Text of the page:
JAPAN Local Guide

Home » -Destination » Why Japanese people!? Do foreign people have katakori (stiff neck and shoulders)?

Why Japanese people!? Do foreign people have katakori (stiff neck and shoulders)?

Japanese people often have 肩こり (katakori), stiff neck and shoulders. My Japanese husband asks me to put a 湿布 (reads as “shippu”, and means “compress”, “poultice”) on his shoulders almost every day. These days we are using the one manufactured by Hisamitsu, which contains indometacin and can be used for various kinds of join pain. It is also has menthol, and pleasantly cools down the injured spot.Katakori

We bought those サロンシップ at Costco, but usually there are many different kinds of compresses at any drugstore. Even convenience stores often carry them, because this is one of the diseases that strikes people the most, especially salarymans (サラリーマン). Sometimes we buy Voltaren® Gel (diclofenac sodium topical gel) to relieve the joint pain. Diclofenac is a nonsteroidal anti-inflammatory drug (NSAID), same as Indemetacin (インドメタシン). However, it makes my hands extremely sticky and smelly, and its everyday use gives my husband an allergy, so we prefer “shippu”.Katakori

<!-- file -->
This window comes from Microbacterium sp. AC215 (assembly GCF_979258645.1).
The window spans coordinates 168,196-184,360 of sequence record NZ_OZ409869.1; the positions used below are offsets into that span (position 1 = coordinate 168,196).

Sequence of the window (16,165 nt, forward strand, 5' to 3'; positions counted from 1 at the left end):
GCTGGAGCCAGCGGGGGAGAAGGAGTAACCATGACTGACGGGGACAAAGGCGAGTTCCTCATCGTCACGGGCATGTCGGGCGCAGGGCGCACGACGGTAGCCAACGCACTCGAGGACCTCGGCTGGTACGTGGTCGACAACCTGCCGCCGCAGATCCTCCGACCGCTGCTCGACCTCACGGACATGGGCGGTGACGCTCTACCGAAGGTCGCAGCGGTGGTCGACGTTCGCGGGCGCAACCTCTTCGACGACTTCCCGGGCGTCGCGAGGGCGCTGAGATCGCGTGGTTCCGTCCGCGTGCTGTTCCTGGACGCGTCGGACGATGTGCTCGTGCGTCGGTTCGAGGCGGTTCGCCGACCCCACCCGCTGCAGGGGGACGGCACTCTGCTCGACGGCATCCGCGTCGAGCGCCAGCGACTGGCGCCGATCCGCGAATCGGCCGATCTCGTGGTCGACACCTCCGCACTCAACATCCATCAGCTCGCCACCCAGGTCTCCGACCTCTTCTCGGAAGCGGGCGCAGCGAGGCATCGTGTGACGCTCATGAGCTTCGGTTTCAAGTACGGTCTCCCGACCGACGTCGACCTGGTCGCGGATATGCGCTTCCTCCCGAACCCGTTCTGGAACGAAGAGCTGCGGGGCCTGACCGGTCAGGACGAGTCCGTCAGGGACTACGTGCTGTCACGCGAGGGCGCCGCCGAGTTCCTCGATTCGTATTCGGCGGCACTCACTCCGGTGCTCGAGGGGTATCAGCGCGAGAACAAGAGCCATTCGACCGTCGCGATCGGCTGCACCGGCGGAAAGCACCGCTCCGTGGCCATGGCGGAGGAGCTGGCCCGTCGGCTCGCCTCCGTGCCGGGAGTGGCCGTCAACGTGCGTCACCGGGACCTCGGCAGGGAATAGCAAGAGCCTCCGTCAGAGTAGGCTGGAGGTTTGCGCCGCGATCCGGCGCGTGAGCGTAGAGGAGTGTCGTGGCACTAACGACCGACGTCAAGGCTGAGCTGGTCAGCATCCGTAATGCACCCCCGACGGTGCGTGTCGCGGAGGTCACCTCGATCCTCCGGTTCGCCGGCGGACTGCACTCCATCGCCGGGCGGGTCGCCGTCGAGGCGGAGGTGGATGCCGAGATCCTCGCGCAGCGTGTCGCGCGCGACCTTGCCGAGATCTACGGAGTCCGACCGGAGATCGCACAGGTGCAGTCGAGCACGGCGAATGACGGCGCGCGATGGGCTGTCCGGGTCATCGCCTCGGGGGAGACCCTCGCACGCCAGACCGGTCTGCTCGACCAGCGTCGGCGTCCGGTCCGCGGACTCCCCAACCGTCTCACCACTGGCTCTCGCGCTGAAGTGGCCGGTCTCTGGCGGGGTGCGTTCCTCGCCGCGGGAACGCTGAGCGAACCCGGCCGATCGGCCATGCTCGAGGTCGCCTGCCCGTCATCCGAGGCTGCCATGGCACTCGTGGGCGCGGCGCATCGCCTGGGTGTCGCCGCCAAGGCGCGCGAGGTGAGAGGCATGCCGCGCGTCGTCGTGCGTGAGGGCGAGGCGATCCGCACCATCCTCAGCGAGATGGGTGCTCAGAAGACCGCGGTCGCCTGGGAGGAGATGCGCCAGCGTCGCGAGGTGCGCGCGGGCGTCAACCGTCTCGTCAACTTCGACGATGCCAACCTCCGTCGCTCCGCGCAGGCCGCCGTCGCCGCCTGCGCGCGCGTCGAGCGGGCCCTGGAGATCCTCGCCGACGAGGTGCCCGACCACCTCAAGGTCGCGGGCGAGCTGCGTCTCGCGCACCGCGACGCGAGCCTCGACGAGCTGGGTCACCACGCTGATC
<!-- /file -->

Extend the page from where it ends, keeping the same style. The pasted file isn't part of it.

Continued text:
Back in my home country I remember having a back ache from sitting in front of computer all the time. But I don’t recall anyone complaining about neck or shoulder ache too often. Some massage with diclofenac would probably do the trick, though we sometimes used anti-inflammation ointments. In Japan, katakori is a part of everyday life and an unmistakable sign of a hard-working person. This word dates back to Meiji times (1868 – 1911). In Edo period (1600 – 1868) people complained that their shoulders were “blocked” or “clogged”. Shigehisa Kuriyama in his article “The historical origins of katakori” assumes that people out of Japan just don’t realize that they have katakori.

Among mild treatments for katakori are バブ (babu). It is a bathwater additive (入浴剤) with medicine and lavender smell. It also (supposedly) helps cure fatigue and oversensitiveness to cold.Katakori

How about you? Did you have katakori, or stiff neck and shoulders before coming to Japan?

Article by Olga Kaneda

Comments are closed.

Pick Up